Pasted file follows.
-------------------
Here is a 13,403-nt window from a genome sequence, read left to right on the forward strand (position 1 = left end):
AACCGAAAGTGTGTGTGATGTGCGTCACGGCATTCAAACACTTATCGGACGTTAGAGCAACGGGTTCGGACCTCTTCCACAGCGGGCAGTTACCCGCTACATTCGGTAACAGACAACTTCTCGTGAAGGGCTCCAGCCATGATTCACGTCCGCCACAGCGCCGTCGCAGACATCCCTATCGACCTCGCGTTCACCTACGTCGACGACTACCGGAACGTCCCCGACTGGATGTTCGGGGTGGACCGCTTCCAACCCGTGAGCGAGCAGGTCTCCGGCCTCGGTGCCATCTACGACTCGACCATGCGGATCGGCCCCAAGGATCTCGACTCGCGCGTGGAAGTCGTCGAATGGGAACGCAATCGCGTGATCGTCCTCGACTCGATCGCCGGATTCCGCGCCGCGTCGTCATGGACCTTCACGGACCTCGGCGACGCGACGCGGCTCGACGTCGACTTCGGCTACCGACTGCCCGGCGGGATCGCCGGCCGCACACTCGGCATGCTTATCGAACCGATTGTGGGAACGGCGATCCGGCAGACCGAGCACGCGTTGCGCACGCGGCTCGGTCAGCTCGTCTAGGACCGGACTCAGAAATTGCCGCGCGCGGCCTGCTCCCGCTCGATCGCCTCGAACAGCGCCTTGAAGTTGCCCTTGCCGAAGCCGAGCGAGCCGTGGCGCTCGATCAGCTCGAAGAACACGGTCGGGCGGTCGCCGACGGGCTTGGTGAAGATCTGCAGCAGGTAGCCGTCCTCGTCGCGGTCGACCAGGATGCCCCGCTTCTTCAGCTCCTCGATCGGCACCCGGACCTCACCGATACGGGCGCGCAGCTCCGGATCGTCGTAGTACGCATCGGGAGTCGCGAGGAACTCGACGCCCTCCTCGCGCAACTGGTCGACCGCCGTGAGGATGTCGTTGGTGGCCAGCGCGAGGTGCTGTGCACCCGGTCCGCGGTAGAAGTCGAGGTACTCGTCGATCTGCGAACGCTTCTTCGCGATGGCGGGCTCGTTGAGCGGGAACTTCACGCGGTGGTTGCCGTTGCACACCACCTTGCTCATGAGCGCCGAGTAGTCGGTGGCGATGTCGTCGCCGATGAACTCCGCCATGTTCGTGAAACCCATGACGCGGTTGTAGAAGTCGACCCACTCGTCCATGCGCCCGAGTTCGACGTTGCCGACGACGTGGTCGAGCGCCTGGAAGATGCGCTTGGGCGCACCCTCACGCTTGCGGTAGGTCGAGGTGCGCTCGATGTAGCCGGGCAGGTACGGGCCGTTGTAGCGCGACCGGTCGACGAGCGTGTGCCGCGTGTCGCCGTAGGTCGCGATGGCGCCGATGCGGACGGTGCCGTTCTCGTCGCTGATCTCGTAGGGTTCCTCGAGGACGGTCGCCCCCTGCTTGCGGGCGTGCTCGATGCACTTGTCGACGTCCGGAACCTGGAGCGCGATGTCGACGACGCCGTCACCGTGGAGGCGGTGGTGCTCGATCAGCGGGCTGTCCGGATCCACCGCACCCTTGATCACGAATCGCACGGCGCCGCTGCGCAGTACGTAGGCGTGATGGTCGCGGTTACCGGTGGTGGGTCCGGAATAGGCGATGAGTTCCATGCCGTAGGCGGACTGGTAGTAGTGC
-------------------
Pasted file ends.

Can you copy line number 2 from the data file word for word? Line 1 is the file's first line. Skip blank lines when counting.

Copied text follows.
AACCGAAAGTGTGTGTGATGTGCGTCACGGCATTCAAACACTTATCGGACGTTAGAGCAACGGGTTCGGACCTCTTCCACAGCGGGCAGTTACCCGCTACATTCGGTAACAGACAACTTCTCGTGAAGGGCTCCAGCCATGATTCACGTCCGCCACAGCGCCGTCGCAGACATCCCTATCGACCTCGCGTTCACCTACGTCGACGACTACCGGAACGTCCCCGACTGGATGTTCGGGGTGGACCGCTTCCAACCCGTGAGCGAGCAGGTCTCCGGCCTCGGTGCCATCTACGACTCGACCATGCGGATCGGCCCCAAGGATCTCGACTCGCGCGTGGAAGTCGTCGAATGGGAACGCAATCGCGTGATCGTCCTCGACTCGATCGCCGGATTCCGCGCCGCGTCGTCATGGACCTTCACGGACCTCGGCGACGCGACGCGGCTCGACGTCGACTTCGGCTACCGACTGCCCGGCGGGATCGCCGGCCGCACACTCGGCATGCTTATCGAACCGATTGTGGGAACGGCGATCCGGCAGACCGAGCACGCGTTGCGCACGCGGCTCGGTCAGCTCGTCTAGGACCGGACTCAGAAATTGCCGCGCGCGGCCTGCTCCCGCTCGATCGCCTCGAACAGCGCCTTGAAGTTGCCCTTGCCGAAGCCGAGCGAGCCGTGGCGCTCGATCAGCTCGAAGAACACGGTCGGGCGGTCGCCGACGGGCTTGGTGAAGATCTGCAGCAGGTAGCCGTCCTCGTCGCGGTCGACCAGGATGCCCCGCTTCTTCAGCTCCTCGATCGGCACCCGGACCTCACCGATACGGGCGCGCAGCTCCGGATCGTCGTAGTACGCATCGGGAGTCGCGAGGAACTCGACGCCCTCCTCGCGCAACTGGTCGACCGCCGTGAGGATGTCGTTGGTGGCCAGCGCGAGGTGCTGTGCACCCGGTCCGCGGTAGAAGTCGAGGTACTCGTCGATCTGCGAACGCTTCTTCGCGATGGCGGGCTCGTTGAGCGGGAACTTCACGCGGTGGTTGCCGTTGCACACCACCTTGCTCATGAGCGCCGAGTAGTCGGTGGCGATGTCGTCGCCGATGAACTCCGCCATGTTCGTGAAACCCATGACGCGGTTGTAGAAGTCGACCCACTCGTCCATGCGCCCGAGTTCGACGTTGCCGACGACGTGGTCGAGCGCCTGGAAGATGCGCTTGGGCGCACCCTCACGCTTGCGGTAGGTCGAGGTGCGCTCGATGTAGCCGGGCAGGTACGGGCCGTTGTAGCGCGACCGGTCGACGAGCGTGTGCCGCGTGTCGCCGTAGGTCGCGATGGCGCCGATGCGGACGGTGCCGTTCTCGTCGCTGATCTCGTAGGGTTCCTCGAGGACGGTCGCCCCCTGCTTGCGGGCGTGCTCGATGCACTTGTCGACGTCCGGAACCTGGAGCGCGATGTCGACGACGCCGTCACCGTGGAGGCGGTGGTGCTCGATCAGCGGGCTGTCCGGATCCACCGCACCCTTGATCACGAATCGCACGGCGCCGCTGCGCAGTACGTAGGCGTGATGGTCGCGGTTACCGGTGGTGGGTCCGGAATAGGCGATGAGTTCCATGCCGTAGGCGGACTGGTAGTAGTGC